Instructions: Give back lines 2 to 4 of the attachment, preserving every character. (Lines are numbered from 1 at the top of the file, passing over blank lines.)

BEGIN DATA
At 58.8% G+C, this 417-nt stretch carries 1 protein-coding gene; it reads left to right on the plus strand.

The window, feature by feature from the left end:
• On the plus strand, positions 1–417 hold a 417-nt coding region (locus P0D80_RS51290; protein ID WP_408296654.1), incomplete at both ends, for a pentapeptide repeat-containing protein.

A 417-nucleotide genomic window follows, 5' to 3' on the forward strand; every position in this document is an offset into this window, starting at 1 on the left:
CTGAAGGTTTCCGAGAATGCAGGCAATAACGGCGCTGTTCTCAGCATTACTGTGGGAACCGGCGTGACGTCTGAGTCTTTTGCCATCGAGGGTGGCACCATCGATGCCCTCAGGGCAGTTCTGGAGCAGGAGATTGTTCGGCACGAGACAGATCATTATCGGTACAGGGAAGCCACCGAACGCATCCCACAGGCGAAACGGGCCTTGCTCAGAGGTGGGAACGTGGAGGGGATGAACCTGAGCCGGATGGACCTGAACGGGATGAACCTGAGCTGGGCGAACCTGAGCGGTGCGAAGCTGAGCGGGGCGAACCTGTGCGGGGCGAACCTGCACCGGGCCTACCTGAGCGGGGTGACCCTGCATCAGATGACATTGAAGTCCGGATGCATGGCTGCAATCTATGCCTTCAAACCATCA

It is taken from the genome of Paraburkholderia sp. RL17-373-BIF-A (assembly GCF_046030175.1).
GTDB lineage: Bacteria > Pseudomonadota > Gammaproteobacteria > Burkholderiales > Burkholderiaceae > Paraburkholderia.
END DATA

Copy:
The window, feature by feature from the left end:
• On the plus strand, positions 1–417 hold a 417-nt coding region (locus P0D80_RS51290; protein ID WP_408296654.1), incomplete at both ends, for a pentapeptide repeat-containing protein.

A 417-nucleotide genomic window follows, 5' to 3' on the forward strand; every position in this document is an offset into this window, starting at 1 on the left: